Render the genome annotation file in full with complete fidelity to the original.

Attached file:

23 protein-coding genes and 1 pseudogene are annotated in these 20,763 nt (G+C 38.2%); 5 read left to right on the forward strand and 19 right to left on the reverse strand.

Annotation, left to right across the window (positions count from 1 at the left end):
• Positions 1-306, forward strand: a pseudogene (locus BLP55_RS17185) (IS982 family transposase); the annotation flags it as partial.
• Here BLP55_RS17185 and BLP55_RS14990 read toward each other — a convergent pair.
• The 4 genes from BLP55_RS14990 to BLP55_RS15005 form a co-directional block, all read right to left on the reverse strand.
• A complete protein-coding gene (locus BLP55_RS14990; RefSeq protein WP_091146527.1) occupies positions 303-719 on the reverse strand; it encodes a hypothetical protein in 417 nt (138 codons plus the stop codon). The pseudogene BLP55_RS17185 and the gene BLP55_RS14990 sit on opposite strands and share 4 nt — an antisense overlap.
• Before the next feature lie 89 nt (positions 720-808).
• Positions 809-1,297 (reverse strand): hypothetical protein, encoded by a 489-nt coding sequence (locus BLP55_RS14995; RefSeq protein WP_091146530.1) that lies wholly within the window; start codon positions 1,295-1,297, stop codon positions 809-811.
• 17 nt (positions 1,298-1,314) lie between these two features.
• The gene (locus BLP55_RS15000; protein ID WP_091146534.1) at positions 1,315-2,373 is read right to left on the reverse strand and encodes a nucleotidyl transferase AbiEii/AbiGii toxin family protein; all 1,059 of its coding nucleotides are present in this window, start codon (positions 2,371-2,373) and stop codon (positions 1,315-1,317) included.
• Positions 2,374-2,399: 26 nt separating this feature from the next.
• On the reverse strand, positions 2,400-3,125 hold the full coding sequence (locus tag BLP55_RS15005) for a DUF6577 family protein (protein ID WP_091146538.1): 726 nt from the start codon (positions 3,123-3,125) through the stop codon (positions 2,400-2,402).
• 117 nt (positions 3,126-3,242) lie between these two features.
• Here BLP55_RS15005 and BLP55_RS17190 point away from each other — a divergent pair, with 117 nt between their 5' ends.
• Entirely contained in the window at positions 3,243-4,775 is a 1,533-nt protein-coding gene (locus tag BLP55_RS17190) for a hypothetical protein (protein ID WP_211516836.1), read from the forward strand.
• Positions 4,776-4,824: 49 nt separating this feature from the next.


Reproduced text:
23 protein-coding genes and 1 pseudogene are annotated in these 20,763 nt (G+C 38.2%); 5 read left to right on the forward strand and 19 right to left on the reverse strand.

Annotation, left to right across the window (positions count from 1 at the left end):
• Positions 1-306, forward strand: a pseudogene (locus BLP55_RS17185) (IS982 family transposase); the annotation flags it as partial.
• Here BLP55_RS17185 and BLP55_RS14990 read toward each other — a convergent pair.
• The 4 genes from BLP55_RS14990 to BLP55_RS15005 form a co-directional block, all read right to left on the reverse strand.
• A complete protein-coding gene (locus BLP55_RS14990; RefSeq protein WP_091146527.1) occupies positions 303-719 on the reverse strand; it encodes a hypothetical protein in 417 nt (138 codons plus the stop codon). The pseudogene BLP55_RS17185 and the gene BLP55_RS14990 sit on opposite strands and share 4 nt — an antisense overlap.
• Before the next feature lie 89 nt (positions 720-808).
• Positions 809-1,297 (reverse strand): hypothetical protein, encoded by a 489-nt coding sequence (locus BLP55_RS14995; RefSeq protein WP_091146530.1) that lies wholly within the window; start codon positions 1,295-1,297, stop codon positions 809-811.
• 17 nt (positions 1,298-1,314) lie between these two features.
• The gene (locus BLP55_RS15000; protein ID WP_091146534.1) at positions 1,315-2,373 is read right to left on the reverse strand and encodes a nucleotidyl transferase AbiEii/AbiGii toxin family protein; all 1,059 of its coding nucleotides are present in this window, start codon (positions 2,371-2,373) and stop codon (positions 1,315-1,317) included.
• Positions 2,374-2,399: 26 nt separating this feature from the next.
• On the reverse strand, positions 2,400-3,125 hold the full coding sequence (locus tag BLP55_RS15005) for a DUF6577 family protein (protein ID WP_091146538.1): 726 nt from the start codon (positions 3,123-3,125) through the stop codon (positions 2,400-2,402).
• 117 nt (positions 3,126-3,242) lie between these two features.
• Here BLP55_RS15005 and BLP55_RS17190 point away from each other — a divergent pair, with 117 nt between their 5' ends.
• Entirely contained in the window at positions 3,243-4,775 is a 1,533-nt protein-coding gene (locus tag BLP55_RS17190) for a hypothetical protein (protein ID WP_211516836.1), read from the forward strand.
• Positions 4,776-4,824: 49 nt separating this feature from the next.